Kim Jee-Woon’s latest film can essentially be bookended by the same general procedure – the decapitation of someone’s head. The first such example is particularly gruesome, as it’s a young, pregnant woman who faces the guillotine. The second example is an act of vengeance, and one that the audience should embrace as an inevitability of fate. I say “should embrace” because the journey from point A to point B is one that defies logical reasoning. Furthermore, the two events differ in stylistic presentation; one has to wonder how appropriate such differences are when placed contextually within the narrative web.
Soo-hyun (Lee Byung-hun) was the fiancé to the beheaded woman at the film’s beginning, and as a government agent, has the resources to enact vengeance. The hilarity of the situation involves the inane particulars before the chaotic storm – Soo-hyun goes out of his way to request vacation days before he goes on his two-week vengeance tour. He has narrowed down the potential murderers, and one by one, reaches the man who will eventually be the film’s central antagonist. That man is a school-bus driver named Kyung-chul (Choi Min-sik). His method is simple – he picks up women wherever there isn’t anyone watching, beats them, decapitates them, and eats them.
The two collide in spectacular fashion, as they combat within close quarters and with particular stiffness. Soo-hyun has grandiose plans for retribution though – he’ll beat Kyung-chul within an inch of his life, only to revive him for his next beat-down. Kyung-chul becomes aware of Soo-hyun’s plans though, and begins to plan ahead. This bump in the road fulfills the notion that man is the most dangerous game.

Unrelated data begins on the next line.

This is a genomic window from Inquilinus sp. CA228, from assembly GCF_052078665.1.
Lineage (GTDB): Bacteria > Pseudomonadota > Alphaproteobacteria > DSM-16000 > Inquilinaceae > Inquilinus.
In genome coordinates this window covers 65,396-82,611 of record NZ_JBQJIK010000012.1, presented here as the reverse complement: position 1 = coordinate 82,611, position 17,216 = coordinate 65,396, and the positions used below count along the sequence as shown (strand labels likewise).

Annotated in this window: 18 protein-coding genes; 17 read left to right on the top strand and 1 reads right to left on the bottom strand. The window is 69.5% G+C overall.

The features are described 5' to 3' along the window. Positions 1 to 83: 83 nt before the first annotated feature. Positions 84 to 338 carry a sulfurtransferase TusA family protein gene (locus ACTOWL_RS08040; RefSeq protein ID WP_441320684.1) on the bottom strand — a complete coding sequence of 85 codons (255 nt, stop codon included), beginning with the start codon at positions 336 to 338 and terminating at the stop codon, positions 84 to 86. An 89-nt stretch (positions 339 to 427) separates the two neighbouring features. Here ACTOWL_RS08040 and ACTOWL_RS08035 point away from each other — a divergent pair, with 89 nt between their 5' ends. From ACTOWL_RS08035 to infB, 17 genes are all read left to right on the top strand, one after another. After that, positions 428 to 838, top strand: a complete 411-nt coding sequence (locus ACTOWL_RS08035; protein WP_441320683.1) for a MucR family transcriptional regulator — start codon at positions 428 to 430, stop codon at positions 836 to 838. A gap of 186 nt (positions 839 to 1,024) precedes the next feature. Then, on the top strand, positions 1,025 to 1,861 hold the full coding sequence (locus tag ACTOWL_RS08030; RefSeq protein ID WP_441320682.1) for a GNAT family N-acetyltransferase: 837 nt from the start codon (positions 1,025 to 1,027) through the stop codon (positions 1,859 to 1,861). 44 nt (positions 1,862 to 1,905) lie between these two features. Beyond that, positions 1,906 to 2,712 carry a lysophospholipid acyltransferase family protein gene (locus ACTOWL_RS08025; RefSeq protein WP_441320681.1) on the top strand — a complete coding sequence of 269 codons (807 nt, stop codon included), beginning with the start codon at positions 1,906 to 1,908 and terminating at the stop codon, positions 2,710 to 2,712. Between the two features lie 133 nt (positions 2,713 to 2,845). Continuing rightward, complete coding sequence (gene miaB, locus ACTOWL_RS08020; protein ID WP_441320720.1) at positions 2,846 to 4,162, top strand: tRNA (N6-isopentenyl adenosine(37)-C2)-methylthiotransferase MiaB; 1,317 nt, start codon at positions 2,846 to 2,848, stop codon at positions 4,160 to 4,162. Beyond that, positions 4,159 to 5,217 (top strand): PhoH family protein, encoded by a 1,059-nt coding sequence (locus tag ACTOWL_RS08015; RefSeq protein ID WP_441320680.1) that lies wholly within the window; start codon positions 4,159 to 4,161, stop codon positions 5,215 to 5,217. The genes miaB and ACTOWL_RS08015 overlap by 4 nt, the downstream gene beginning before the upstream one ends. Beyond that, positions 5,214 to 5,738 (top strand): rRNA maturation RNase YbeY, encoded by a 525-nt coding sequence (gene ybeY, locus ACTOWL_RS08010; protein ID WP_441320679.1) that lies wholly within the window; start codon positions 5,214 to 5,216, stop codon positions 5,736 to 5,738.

While in some cases, lapses in logic can be forgivable, here they serve to problematize narrative development. The rinse and repeat nature of the story-structure dulls actions sequences to the point that their meaning is lost. Jee-Woon is particularly stylish about how these action sequences are conducted, but there’s no grand meaning behind any of it – they all simply weave together as one continuous battle with little subtext to support my interest. Perhaps even more perplexing is the prolonged final act – a series of twists are layered one upon another that it’s a surprise the narrative even ends on a sensible note. Kim Jee-Woon is an interesting director with an eclectic filmography, but his sensibilities are misplaced and misguided when attempting to follow in the footsteps of a director like Park Chan-wook – I Saw the Devil comes across as a Vengeance Trilogy knock-off.
Rating : 5/10